Then there’s film that have received mixed notices such as David Robert Mitchell’s Under the Silver Lake which isn’t surprising as many found the film to be odd as it does have some of its champions while Terry Gilliam’s The Man Who Killed Don Quixote also got mixed reviews though many felt it was a victory for Gilliam who finally got the film out after struggling to do so for nearly 20 years. Then there’s the long-awaited return of Lars von Trier who didn’t do any press conference nor said anything. Instead, he let his new film The House That Jack Built do the talking and boy did it have something to say. Cannes is known for having wild reactions in screenings and it’s not Cannes if there’s no walkouts or any kind of dramatic reactions to a film. What von Trier did was bring that and more as he has managed to rile up everyone who walked out of his new film and everyone else who hated it are essentially eating at the palm of his hand.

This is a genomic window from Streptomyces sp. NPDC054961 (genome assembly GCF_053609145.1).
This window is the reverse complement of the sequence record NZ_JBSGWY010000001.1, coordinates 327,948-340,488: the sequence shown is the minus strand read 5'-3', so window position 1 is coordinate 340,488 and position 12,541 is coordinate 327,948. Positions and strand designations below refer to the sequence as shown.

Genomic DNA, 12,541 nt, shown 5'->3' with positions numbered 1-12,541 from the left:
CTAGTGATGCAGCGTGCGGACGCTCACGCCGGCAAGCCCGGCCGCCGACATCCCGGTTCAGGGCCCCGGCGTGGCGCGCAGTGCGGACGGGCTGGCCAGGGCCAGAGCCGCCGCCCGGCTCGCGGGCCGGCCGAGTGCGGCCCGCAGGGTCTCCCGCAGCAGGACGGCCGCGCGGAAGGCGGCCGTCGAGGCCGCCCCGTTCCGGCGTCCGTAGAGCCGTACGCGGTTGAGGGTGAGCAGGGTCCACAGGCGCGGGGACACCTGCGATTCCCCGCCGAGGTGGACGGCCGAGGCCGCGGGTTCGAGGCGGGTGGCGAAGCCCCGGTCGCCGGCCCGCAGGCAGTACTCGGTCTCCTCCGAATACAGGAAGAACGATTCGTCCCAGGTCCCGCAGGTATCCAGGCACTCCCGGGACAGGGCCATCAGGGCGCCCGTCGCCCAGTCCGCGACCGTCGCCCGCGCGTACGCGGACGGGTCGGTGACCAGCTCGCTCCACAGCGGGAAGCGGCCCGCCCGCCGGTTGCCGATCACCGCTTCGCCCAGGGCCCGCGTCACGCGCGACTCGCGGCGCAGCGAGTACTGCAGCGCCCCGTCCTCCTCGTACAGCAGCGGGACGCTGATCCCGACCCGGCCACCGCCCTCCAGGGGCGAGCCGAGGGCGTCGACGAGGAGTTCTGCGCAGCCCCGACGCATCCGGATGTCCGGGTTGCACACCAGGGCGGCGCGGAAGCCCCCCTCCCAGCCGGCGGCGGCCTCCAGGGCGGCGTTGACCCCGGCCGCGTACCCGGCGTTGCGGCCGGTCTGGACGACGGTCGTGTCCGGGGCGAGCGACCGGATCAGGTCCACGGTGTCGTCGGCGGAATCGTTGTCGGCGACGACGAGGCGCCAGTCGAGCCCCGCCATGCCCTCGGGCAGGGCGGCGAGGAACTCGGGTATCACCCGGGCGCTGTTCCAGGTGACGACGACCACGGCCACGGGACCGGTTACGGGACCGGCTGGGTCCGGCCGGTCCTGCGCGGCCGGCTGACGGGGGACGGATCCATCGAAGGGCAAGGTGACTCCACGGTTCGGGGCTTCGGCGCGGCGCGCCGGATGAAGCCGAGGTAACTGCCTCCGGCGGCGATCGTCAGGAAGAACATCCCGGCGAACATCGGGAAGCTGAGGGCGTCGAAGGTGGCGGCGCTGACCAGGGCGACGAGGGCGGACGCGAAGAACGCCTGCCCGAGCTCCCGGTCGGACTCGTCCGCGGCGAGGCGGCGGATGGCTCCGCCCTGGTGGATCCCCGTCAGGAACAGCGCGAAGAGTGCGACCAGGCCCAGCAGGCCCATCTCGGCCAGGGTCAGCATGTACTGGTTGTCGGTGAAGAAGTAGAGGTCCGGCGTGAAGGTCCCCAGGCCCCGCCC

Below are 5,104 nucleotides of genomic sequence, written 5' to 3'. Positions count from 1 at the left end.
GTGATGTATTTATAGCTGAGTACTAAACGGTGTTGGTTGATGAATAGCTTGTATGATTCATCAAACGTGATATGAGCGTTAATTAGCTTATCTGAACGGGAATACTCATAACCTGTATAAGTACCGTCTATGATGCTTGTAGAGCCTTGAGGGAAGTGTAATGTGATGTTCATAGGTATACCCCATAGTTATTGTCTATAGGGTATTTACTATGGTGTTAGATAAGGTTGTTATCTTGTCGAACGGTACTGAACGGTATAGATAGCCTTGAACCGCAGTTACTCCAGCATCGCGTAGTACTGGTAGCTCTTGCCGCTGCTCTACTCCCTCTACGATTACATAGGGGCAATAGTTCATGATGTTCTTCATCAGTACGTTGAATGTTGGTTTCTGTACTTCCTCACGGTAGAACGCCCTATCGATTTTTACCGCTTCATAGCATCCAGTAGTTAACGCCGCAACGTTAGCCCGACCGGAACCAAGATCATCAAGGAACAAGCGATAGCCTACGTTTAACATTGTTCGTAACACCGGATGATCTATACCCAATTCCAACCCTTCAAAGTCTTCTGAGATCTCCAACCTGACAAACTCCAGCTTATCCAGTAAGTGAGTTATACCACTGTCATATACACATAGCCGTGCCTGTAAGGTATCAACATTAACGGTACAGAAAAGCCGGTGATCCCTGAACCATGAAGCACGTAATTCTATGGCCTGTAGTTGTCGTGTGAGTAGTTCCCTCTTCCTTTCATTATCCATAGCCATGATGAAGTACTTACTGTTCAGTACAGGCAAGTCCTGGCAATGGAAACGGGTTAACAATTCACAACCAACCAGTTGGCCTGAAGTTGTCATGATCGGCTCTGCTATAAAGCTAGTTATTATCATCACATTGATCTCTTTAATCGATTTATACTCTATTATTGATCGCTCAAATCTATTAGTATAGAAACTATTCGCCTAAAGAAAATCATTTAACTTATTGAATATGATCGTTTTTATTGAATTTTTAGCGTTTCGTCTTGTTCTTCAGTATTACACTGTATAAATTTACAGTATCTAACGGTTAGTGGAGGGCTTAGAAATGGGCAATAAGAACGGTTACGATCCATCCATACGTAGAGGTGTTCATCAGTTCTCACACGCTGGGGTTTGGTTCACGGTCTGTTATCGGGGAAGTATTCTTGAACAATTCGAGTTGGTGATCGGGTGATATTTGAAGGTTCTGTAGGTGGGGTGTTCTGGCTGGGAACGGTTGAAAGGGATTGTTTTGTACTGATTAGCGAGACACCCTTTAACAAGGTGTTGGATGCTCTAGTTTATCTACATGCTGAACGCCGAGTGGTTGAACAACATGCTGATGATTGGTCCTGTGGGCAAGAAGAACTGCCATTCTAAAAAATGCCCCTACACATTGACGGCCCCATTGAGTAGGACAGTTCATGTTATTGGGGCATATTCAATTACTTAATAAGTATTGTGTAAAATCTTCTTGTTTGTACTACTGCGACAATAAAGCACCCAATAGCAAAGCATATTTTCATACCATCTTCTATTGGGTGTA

This isn’t anything new that von Trier is doing yet the reaction has become so intense that it’s really just laughable in how upset people are towards a film about a serial killer. What von Trier is doing is proving himself to be the ultimate troll. Kanye West’s recent outbursts and egomaniacal tirades is child’s play compared to what von Trier did at Cannes. He essentially got everyone angry which is just making him smile as the term “enfant terrible” should be stricken to describe him. In fact, he should be known as Cinema’s Satan for all of the good reasons. Then we have the films that won as Capernaum won the festival’s third-place jury prize while Alice Rohrwacher and Jafar Panahi both shared the best screenplay prize for their respective films in Happy as Lazzaro and 3 Faces. In the acting front, Samal Yeslyamova won the best actress prize for his role in Sergey Dvortsevoy’s Ayka while Marcello Fonte won the best actor prize for Matteo Garrone’s Dogman as that film would also win the Palm dog award for its canine ensemble.